Developers are sucking buggy open-source programming frameworks off the web unaware that newer fixed versions exist, according to a new report. Packages of the Google Web Toolkit, the Spring Model View Controller, and Apache's Struts and Xerces have been downloaded millions of times despite the fact they contain known …
What this doesn't say is how many of those downloads of old versions are done knowingly because devs are working with legacy code that only supports Tomcat v126.96.36.199.5 RC1 and nothing else? Or because the company policy mandates a particular version of a product irrespective of whether it has security holes or not?
Didn't see your comment before posting mine. We get annoyed users if things break due to upgrade, which is why I do as much on VMs as possible. And have a clone to try this stuff out with.
Another problem is that package providers don't always have a fixed URI that always points to the latest version. Open-source projects have a tendency to become unmaintained without notice, at which point there's no one to update it to use current packages.
One thing not mentioned here
Sometimes new releases of libraries break applications. In the windows world, for example, we have software we rely on (and is very expensive) which breaks if the wrong version or service pack of .NET is installed. That isn't helped by these companies not updating their code very often (we had to wait nearly a year to get IE7 everywhere as the web front ends were only built to work in IE6, sadly I'd get in trouble for naming the company in question).
Another app (I'll happily name) is the Shibboleth Identity Provider. As a tomcat webapp (which I hate as it's complex and I don't understand it) I'm reliant on public information about which versions of Xerces libraries are compatible with Shibboleth. And getting an apache-tomcat stack, with the certificates at each end, that'll talk to secure service providers, is a pain in the backside I'm unwilling to do unless our SAN blows up and the extra backups go boom.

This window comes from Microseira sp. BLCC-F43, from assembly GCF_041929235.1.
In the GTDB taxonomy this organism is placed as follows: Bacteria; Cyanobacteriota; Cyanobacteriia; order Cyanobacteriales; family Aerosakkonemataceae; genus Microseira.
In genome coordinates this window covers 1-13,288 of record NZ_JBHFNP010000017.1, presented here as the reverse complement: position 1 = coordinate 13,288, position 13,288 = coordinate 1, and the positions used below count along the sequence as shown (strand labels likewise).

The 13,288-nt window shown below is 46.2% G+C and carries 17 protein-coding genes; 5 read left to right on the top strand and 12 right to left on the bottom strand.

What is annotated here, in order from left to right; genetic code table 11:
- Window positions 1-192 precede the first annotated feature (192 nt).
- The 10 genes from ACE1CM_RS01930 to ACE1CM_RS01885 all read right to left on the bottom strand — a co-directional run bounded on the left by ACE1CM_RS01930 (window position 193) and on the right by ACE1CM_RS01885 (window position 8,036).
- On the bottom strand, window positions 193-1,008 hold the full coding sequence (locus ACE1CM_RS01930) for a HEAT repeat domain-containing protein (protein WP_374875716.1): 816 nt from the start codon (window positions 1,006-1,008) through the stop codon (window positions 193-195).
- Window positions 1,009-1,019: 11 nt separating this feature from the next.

I used to think Coverity was a useful analysis until they said PHP 5.3 has .2 bugs per 1,000 LOC. From a purely "gut feeling" standpoint, without counting actual bugs, it feels like number of security bugs that PHP fix in the average year is higher than the old favourite: Microsoft Windows
Either that or PHP has so much code that its code density is low but its actual number of vulnerabilities per release is still too high.
Pity as I kind of like PHP from a pure "ease of programming" standpoint.
They used automated static analysis to search for bugs; there's no practical way to go through several hundred million lines of code by hand. I'm sure people have found clever ways to write bugs that can't be found by that approach.
modular applications and long term support distros both needed
If you want to run a somewhat outdated version of Tomcat/Apache/Sendmail or whatever, you're better off getting this with a supported stable version of Debian or RedHat, or maybe Ubuntu LTS than original developer sources, given that the upstream developers tend not to be interested in backporting security fixes nearly as much as the downstream enterprise stable distributors are.
That's what stable distributions are for. It's also why large statically compiled applications are evil compared to those using dynamic libraries, and I'm not just talking about wastage of memory and diskspace here. However, there are still times when maintaining a stable service requires that you plan your migration off an old platform - when it's no longer security supported.
Wake up call? you'll need 40Kv to the testes for that one
What does some guy making a soundbite headline think is going to wake everyone up, when 9/10ths of the time when you discover a issue, the vendor just ignores it.
There are some good ones that will turn around a fix in days rather than spend the next 4 years managing the risk on some post it note stuck to the underside of the boss's desk where nobody will see it, but sadly they are few and far between and getting rarer in this cut price world of ours.
The vast majority with issues already know their products stink, they've probably been told the same by their tech leads but talk it away. The people running the companies do not care. Product is selected by the majority of customers on the bottom line alone. Wake up call? don't make me laugh.
Welcome to a brave new mba led world.
probably for a "good" reason
No one actively chooses to have the an outdated version. I suspect there are dependencies for those versions thanks to companies not respecting our trade enough to give time to allow developers to port to newer versions. You can't have code done on the cheap and expect top quality code running on the latest and most secure versions and unfortunately a lot of companies don't care to have that.
There is is the minor issue of shipping stuff with known bugs vs shipping stuff with unknown bugs. Yes the old version has some vulnerabilities but without spending time and money we don't know the new version doesn't format c: or rm -r /*
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